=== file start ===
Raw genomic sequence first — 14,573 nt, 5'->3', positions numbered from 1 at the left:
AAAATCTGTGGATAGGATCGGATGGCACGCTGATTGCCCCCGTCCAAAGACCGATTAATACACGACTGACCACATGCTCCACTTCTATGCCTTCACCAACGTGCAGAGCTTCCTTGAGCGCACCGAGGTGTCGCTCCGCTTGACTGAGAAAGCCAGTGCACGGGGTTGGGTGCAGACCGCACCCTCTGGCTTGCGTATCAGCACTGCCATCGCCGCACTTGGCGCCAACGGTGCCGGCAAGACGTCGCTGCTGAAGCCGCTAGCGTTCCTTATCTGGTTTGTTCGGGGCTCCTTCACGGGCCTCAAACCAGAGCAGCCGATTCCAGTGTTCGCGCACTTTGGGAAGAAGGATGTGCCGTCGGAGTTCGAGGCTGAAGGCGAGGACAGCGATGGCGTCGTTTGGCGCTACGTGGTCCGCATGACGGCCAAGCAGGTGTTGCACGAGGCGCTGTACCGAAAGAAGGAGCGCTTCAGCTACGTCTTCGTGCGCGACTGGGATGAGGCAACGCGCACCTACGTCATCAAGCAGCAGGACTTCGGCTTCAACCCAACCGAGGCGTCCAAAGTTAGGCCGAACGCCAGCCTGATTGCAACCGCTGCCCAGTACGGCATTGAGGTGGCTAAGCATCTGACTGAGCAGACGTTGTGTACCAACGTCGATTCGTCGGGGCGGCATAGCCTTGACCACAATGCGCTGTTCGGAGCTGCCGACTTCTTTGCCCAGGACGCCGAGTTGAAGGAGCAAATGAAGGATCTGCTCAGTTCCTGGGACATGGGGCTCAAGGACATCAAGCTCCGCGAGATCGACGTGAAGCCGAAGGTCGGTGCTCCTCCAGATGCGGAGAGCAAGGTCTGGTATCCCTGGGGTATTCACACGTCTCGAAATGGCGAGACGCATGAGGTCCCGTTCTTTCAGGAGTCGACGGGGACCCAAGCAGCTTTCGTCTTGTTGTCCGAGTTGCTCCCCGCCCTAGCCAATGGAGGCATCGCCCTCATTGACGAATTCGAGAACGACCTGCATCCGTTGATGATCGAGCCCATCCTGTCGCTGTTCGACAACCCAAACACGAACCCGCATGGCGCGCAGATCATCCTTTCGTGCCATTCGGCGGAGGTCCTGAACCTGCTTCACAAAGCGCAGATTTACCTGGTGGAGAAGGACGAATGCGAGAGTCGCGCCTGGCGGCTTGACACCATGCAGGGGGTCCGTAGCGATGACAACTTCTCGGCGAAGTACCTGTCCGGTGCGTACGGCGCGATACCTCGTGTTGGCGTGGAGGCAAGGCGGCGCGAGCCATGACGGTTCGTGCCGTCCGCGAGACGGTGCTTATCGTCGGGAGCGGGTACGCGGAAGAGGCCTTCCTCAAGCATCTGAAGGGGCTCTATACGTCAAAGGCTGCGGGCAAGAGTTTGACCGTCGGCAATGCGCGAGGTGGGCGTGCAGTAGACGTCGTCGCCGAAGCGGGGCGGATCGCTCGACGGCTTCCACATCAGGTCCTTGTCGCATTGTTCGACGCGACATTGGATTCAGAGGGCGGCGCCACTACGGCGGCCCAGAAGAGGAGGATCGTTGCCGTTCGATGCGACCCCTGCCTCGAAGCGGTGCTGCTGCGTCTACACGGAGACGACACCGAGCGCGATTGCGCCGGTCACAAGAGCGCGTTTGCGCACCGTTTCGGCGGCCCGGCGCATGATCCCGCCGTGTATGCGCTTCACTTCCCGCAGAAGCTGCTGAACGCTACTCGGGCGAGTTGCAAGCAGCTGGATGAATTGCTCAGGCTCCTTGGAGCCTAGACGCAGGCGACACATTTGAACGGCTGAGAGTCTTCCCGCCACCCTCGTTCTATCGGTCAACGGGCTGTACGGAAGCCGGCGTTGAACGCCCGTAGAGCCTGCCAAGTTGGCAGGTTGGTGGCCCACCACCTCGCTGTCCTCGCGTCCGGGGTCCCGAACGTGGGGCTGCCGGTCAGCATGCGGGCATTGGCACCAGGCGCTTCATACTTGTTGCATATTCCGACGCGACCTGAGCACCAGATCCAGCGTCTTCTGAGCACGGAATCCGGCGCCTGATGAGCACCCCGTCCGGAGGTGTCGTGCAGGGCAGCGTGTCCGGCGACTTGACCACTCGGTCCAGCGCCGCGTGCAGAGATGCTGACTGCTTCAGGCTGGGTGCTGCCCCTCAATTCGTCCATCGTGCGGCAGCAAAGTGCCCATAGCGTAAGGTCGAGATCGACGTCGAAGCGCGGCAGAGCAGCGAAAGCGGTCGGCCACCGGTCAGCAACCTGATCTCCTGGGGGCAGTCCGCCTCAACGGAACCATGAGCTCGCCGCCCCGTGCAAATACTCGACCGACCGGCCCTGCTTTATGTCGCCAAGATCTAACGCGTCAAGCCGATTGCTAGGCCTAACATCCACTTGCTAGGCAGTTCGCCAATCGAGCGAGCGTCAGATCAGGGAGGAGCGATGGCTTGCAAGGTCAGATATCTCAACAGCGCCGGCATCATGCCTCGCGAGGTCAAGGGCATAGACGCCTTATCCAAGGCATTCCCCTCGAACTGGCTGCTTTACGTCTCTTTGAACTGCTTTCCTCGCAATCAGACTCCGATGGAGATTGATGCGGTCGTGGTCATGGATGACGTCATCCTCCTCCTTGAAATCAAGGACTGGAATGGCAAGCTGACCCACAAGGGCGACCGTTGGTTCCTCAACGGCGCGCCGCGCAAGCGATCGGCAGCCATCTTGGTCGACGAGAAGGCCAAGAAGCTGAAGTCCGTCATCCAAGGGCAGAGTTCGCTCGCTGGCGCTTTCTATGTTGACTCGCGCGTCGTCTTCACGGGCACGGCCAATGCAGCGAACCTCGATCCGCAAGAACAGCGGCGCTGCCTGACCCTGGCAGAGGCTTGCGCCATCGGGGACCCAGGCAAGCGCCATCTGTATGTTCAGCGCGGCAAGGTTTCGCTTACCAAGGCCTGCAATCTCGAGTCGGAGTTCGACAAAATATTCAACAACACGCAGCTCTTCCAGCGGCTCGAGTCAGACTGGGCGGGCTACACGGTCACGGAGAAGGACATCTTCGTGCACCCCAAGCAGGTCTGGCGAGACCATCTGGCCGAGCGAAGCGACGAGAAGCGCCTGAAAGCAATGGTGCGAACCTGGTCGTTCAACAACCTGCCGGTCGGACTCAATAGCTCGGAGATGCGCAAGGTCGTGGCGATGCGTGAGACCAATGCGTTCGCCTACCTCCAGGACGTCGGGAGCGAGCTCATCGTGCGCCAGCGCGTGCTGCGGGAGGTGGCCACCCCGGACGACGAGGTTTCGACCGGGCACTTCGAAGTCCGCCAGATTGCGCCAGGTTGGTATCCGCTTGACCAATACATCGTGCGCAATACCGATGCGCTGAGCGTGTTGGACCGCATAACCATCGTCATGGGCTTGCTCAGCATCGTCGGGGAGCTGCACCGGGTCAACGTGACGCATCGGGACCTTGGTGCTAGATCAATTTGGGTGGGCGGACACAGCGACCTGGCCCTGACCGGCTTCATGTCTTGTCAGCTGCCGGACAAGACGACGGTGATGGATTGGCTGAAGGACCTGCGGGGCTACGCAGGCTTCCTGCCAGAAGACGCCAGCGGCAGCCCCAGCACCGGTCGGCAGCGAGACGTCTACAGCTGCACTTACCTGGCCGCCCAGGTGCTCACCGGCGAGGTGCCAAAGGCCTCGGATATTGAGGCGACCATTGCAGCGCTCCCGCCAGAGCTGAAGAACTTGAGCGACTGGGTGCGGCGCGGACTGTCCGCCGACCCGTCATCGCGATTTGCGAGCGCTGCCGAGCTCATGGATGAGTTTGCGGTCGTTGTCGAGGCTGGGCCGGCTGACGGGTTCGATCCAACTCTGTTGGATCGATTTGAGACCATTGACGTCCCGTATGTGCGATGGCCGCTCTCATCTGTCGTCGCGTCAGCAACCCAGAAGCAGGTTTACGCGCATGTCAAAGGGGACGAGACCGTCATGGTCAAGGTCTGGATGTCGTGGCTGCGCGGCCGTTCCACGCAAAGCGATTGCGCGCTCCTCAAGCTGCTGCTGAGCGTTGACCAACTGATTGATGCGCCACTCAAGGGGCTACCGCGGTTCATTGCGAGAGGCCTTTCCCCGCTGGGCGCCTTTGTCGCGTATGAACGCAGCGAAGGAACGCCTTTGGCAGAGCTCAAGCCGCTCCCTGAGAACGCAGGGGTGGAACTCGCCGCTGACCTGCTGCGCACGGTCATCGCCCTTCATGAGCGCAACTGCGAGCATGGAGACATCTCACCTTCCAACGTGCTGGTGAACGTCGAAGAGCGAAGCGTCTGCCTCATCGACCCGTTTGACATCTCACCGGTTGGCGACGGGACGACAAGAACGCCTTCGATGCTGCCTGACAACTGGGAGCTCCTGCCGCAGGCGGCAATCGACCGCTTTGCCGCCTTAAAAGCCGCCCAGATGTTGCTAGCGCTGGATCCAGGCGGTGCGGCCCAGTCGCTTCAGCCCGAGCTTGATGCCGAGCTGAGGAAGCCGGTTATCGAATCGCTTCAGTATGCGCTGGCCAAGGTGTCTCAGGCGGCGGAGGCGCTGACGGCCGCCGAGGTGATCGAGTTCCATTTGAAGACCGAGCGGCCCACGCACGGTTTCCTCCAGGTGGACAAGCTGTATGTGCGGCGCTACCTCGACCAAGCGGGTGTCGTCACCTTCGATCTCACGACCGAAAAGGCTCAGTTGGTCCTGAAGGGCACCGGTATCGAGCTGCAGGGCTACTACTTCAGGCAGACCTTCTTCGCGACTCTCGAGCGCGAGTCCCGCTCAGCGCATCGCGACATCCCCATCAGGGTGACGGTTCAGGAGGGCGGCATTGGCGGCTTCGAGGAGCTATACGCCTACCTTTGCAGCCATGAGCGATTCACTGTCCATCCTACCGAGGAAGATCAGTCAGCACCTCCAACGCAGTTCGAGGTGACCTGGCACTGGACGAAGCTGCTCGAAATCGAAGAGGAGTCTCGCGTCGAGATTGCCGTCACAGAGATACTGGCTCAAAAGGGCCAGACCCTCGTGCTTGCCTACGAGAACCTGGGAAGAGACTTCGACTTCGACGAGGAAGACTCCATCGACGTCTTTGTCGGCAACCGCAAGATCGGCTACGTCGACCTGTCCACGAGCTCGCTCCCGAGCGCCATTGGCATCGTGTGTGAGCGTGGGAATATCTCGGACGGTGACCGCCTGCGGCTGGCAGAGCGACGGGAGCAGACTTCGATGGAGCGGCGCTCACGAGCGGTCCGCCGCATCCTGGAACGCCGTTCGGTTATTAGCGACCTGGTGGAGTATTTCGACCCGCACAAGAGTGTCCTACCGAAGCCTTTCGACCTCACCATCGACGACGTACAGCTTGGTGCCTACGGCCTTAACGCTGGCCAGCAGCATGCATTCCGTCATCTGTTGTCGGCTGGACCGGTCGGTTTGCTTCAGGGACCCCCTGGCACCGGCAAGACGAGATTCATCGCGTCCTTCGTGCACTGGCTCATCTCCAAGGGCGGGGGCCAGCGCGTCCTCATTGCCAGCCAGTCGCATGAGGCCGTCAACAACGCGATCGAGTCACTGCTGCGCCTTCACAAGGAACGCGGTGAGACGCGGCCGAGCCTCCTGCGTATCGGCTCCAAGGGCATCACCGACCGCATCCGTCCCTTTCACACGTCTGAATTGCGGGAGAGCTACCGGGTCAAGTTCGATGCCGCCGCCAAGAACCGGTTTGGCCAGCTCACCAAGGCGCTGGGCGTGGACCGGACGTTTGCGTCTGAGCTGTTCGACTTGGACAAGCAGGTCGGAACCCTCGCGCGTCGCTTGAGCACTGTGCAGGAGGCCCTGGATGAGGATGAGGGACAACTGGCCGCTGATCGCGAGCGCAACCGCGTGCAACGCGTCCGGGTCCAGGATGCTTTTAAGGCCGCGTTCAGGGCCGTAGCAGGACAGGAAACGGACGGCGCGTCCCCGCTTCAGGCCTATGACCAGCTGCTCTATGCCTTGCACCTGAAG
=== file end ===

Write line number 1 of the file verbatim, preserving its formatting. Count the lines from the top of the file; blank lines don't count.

Raw genomic sequence first — 14,573 nt, 5'->3', positions numbered from 1 at the left: